Offline MilEME09

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Re: New Canadian Shipbuilding Strategy
« Reply #2327 on: August 15, 2018, 20:36:22 »
Partner with the aussies on subs? Might be easier to sell as a commonwealth ally
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Offline Czech_pivo

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Re: New Canadian Shipbuilding Strategy
« Reply #2328 on: August 15, 2018, 21:17:50 »
And, concurrently, we should work hard to get orders from other countries, and align trades training accordingly,  so our ship building 'prowess' never declines again through want of orders....

Amen -
Would love to see if we can sell something to the Kiwis or the Chileans since both of them have trusted us to do refits on their naval vessels.
But again, unless Iring can increase capacity, I don’t see how they will have time to build anything extra.

Offline daftandbarmy

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Re: New Canadian Shipbuilding Strategy
« Reply #2329 on: August 15, 2018, 21:48:13 »
Amen -
Would love to see if we can sell something to the Kiwis or the Chileans since both of them have trusted us to do refits on their naval vessels.
But again, unless Iring can increase capacity, I don’t see how they will have time to build anything extra.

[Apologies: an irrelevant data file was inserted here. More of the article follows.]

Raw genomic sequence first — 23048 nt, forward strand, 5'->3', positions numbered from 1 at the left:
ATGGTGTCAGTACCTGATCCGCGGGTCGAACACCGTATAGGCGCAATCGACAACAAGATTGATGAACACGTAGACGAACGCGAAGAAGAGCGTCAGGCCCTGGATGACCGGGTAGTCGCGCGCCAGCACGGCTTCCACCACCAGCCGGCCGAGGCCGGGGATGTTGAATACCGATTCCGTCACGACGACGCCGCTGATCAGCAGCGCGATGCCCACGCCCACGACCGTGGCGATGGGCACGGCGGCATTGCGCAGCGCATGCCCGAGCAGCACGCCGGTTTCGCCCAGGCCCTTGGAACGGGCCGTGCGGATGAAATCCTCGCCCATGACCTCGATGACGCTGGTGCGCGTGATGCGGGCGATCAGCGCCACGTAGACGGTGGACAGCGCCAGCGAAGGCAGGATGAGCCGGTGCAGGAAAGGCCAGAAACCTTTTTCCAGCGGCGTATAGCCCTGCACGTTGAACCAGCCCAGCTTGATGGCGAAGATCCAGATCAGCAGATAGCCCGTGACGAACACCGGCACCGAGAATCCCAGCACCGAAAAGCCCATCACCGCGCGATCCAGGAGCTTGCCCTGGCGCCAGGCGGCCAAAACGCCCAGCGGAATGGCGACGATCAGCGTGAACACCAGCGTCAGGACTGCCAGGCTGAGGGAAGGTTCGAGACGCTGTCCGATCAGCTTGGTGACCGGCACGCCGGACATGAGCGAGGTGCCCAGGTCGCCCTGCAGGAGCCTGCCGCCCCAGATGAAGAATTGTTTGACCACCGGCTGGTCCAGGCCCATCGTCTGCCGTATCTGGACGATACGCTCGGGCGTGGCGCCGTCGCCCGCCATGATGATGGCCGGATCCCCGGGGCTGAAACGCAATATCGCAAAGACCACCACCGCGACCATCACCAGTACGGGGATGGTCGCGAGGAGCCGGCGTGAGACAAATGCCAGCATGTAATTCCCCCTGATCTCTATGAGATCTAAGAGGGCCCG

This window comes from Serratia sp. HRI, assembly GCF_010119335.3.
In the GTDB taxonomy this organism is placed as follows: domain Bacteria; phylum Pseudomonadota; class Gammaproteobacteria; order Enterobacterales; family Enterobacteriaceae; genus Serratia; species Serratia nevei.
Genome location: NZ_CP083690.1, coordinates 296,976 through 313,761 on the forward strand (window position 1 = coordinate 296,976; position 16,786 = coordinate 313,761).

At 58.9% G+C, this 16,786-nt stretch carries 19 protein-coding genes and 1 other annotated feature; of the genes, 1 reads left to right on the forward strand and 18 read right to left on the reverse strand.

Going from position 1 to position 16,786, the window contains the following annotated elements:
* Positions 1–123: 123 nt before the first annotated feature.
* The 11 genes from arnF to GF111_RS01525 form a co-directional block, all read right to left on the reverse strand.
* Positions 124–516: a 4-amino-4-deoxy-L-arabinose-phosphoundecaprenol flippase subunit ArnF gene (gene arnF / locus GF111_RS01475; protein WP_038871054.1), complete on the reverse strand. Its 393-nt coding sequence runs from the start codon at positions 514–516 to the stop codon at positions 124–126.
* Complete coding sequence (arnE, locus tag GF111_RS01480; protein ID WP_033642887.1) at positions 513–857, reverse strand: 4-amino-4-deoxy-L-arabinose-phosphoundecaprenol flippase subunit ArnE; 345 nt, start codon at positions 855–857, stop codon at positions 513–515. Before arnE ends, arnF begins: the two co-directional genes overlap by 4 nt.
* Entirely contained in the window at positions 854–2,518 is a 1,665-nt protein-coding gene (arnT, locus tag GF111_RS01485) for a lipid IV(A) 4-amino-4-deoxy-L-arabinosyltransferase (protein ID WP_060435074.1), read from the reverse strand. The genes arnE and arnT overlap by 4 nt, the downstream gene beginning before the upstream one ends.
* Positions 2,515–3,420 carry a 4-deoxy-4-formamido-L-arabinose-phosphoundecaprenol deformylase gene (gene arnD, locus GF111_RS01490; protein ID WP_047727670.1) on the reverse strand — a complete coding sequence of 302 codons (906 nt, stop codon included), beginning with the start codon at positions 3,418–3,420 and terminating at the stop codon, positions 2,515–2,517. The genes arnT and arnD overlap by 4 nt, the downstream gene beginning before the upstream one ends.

In WW2 we did just fine increasing capacity real fast:

'Canada in 1940 had just started to build patrol vessels for the protection of its own coasts, but Britain soon placed orders for 26 ten-thousand-tonne cargo ships and soon after orders for naval escorts and minesweepers. This was just the beginning, as Britain made clear it needed Canada to build as many naval and merchant ships as it possibly could. The practically non-existent Canadian interwar shipbuilding industry - three shipyards employing fewer than 4,000 men - expanded to 90 plants on the East and West Coasts, the Great Lakes and even inland. More than 126,000 men and women were employed. In all, the shipyards built 4,047 naval vessels, most of them landing craft but including over 300 anti-submarine warships, among them 4 Tribal class destroyers, and 410 cargo ships. At its wartime peak in September 1943, the industry was able to deliver the ten-thousand-tonne SS Fort Romaine in a stunning 58 days from the start of construction.'
https://www.warmuseum.ca/cwm/exhibitions/newspapers/canadawar/shipping_e.shtml

The global supply chain is moving towards 'autonomous' cargo ships, as I understand it, and no doubt this will fast become a main feature of China's 'Belt and Road' initiative: https://phys.org/news/2017-09-unmanned-ships-cargo-industry-dearly.html

Here's our big chance to leverage a big domestic shipping program for longer term success.
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Offline MilEME09

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Re: New Canadian Shipbuilding Strategy
« Reply #2330 on: August 15, 2018, 22:27:46 »
Ships in ww2 were also less sophisticated then a modern warship. A Lee Enfield No. 4 mk 1 would take less time to manufacture then say a timberwolf.